We’re expecting the iPhone 8 to offer dual rear-facing cameras, too — but we don’t know much about their specifications for now. It’s likely they’ll be very similar to the iPhone 7 Plus’ cameras, but with slight improvements in performance.

Features

As always, Samsung has packed every feature it can into the Note 8, and it’s likely buyers won’t use half of them. But there are some terrific ones most people will take advantage of, and many of them cannot be found on iPhone — at least not right now.

Those include iris scanning, facial recognition, wireless charging, USB-C connectivity, Bluetooth 5.0 connectivity, DeX compatibility, and, as mentioned earlier, expandable storage. Samsung is still clinging onto the 3.5mm headphone jack, too.

None of these things are offered by iPhone 7, though that has its own advantages — like 3D Touch and Apple Pay. However, we expect some of them to be adopted by iPhone 8. The rumor mill has promised we’ll finally get wireless charging, while Bluetooth 5.0 seems inevitable.

What’s more, iPhone 8 is expected to bring advanced facial recognition that’s at least two years ahead of anything else. Reliable sources claim it can identify faces in a millionth of a second with incredible accuracy, even when it’s dark.

Software

Perhaps the biggest difference between the Galaxy Note 8 and the iPhone is software. One runs Android, the other iOS — and no matter how good Samsung’s latest might look, it’s never going to be the right phone for a long-time Apple user with no interest in switching.

This is the first thing you should consider when comparing these devices, then. Both platforms offer advantages and disadvantages, and most consumers harbor a preference. Very few like to switch it up every year.

Samsung overhauled its software for the Galaxy S8 to make it cleaner and more user-friendly, and it’s even better with the Note 8. But iOS came into the world clean and simple, and remains that way. Nothing is more user-friendly.

It’s up to you to decide which one wins here.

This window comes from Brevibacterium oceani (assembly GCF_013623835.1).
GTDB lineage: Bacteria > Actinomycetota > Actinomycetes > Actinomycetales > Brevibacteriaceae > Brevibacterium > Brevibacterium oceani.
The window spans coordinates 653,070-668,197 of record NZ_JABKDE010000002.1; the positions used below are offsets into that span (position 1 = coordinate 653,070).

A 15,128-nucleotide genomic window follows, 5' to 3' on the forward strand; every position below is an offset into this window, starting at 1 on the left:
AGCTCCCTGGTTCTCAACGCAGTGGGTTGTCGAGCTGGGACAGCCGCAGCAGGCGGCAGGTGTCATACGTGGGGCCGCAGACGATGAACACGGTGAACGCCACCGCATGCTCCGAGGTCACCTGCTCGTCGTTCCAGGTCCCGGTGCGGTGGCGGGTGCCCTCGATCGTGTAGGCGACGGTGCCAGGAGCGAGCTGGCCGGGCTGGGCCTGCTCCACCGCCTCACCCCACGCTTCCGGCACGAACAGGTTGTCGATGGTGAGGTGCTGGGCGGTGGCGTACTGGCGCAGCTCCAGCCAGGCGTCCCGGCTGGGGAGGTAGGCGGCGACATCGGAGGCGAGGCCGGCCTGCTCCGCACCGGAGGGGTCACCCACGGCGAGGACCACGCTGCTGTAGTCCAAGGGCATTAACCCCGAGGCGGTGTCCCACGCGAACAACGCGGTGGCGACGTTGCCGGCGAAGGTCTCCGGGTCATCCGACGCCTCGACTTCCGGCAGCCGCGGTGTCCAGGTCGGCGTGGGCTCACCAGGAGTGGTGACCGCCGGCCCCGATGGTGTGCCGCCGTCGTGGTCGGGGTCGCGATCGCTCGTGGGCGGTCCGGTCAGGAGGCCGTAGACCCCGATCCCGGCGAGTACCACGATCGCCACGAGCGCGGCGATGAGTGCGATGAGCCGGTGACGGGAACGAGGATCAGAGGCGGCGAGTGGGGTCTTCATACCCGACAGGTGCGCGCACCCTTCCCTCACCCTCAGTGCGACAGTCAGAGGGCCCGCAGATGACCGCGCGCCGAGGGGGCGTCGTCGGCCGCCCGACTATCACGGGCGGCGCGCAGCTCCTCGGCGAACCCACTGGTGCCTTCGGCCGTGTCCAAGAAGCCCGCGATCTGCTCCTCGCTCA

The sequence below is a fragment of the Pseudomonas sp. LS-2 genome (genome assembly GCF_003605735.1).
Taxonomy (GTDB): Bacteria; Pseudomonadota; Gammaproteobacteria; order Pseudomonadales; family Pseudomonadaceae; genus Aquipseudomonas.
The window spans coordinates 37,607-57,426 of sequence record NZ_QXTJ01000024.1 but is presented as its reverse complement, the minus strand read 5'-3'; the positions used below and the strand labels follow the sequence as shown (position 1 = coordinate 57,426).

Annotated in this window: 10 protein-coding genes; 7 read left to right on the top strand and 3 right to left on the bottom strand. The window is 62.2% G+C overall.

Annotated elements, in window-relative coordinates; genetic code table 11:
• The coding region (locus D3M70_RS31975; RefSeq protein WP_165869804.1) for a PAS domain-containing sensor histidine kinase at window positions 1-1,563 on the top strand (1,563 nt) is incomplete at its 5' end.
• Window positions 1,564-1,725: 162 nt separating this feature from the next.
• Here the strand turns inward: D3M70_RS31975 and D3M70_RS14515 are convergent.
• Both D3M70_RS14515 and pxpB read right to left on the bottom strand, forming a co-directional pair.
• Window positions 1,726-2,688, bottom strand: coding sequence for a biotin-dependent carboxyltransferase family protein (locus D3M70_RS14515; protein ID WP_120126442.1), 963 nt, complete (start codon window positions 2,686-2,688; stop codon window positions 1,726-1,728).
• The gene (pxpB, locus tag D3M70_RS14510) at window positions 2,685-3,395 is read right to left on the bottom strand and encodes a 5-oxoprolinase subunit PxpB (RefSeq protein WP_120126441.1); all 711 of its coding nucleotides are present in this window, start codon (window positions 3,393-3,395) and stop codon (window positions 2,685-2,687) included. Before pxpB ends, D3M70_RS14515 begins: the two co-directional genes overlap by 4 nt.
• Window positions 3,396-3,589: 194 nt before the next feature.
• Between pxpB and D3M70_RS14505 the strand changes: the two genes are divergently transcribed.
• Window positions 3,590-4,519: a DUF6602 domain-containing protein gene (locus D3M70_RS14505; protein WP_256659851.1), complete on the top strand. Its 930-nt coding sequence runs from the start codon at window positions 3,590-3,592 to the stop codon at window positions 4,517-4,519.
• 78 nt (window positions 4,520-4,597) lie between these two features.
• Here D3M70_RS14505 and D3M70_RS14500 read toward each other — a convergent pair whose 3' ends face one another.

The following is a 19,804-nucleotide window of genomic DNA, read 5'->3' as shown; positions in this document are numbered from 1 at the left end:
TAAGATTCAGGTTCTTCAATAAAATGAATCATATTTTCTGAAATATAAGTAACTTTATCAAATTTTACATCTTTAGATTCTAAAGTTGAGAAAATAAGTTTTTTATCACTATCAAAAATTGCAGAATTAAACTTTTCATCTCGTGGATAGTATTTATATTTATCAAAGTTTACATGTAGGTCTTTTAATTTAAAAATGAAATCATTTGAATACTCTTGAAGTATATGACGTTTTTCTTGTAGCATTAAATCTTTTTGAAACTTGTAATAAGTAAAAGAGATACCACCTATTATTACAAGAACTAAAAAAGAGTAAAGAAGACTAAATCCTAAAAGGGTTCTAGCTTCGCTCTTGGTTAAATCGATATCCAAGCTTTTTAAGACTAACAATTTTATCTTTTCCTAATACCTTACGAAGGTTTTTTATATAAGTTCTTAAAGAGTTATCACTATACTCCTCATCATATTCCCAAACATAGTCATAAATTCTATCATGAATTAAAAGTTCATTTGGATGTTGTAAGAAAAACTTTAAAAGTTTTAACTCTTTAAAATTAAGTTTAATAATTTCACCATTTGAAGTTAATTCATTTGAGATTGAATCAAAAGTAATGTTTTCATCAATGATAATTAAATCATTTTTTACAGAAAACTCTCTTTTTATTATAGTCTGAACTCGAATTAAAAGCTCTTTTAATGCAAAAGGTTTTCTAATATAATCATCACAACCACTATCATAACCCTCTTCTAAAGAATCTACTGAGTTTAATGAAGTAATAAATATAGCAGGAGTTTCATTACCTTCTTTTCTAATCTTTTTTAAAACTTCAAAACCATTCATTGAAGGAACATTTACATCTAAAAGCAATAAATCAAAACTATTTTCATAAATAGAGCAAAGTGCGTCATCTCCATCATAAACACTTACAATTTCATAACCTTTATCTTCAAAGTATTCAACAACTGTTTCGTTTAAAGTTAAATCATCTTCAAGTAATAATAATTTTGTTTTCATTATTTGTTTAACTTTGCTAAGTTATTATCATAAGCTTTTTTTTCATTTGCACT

Apple will catch up

Right now, it looks like Samsung is way ahead of Apple — and most others — in the smartphone market. You won’t find a phone that’s prettier and more feature-packed than the latest handsets in the Galaxy lineup. But wait a month.

iPhone 8 will be a special upgrade. It will make up for the disappointing iterations we’ve seen over the past two years, and it will make Apple’s ecosystem exciting again. It will likely be the biggest iPhone launch since the very first.

Don’t spend your hard-earned cash on switching to Samsung just yet. Wait for iPhone 8 to make its debut this September, then see if you’re still convinced Samsung is ahead of the pack.

  • Chris

    So it’s not only Samsung comparing their brand spanking new phone to a phone that’s almost one year old, you’re at it too! And you’re comparing it to the iPhone 8 which isn’t even out yet. Good job…

    • Arnoud van Houwelingen

      exactly it is pointless .. why not do this comparison after the iPhone 8 is released .. for crying out loud we don’t even know if the new iPhone will be called the Iphone 8!!

      • Chris

        Sarcasm or not? You know that hard to determine over text?

        And “iPhone 8” was just placeholder text.

      • Arnoud van Houwelingen

        no it was not sarcasm .. i am just agreeing with what you said Chris!

      • Chris

        Sorry. Cheers

  • 5723alex .

    The Note 8 is competing vs the S8 Plus, LG V30, Pixel XL2, OnePlus 5… and the like. Not vs any iPhone.

    • Daniel Bechara

      What??? after steve jobs no iphone has been innovated

  • Andrew York

    I’m ready for an iPhone Dex experience and have wanted one a long time.

  • Stephen Bradley

    I think it’s weird that every time a big Android OEM release a new phone, there’s all this talk about how it’s an iPhone competitor. It isn’t. Because it run Android.

    I like Android, a lot. Just…a lot less than I like iOS (most days). I’m not switching from iOS to Android, because Samsung released a phone that’s incrementally better in some way (and undoubtably incrementally worse in some other way) than my iPhone.

    Neither is anyone else, not in any numbers that matter.

    Until that Samsung can run iOS, it isn’t an iPhone competitor to most people. Maybe people getting their first phone? But then, it’s pricey for Johnnies first phone, isn’t it?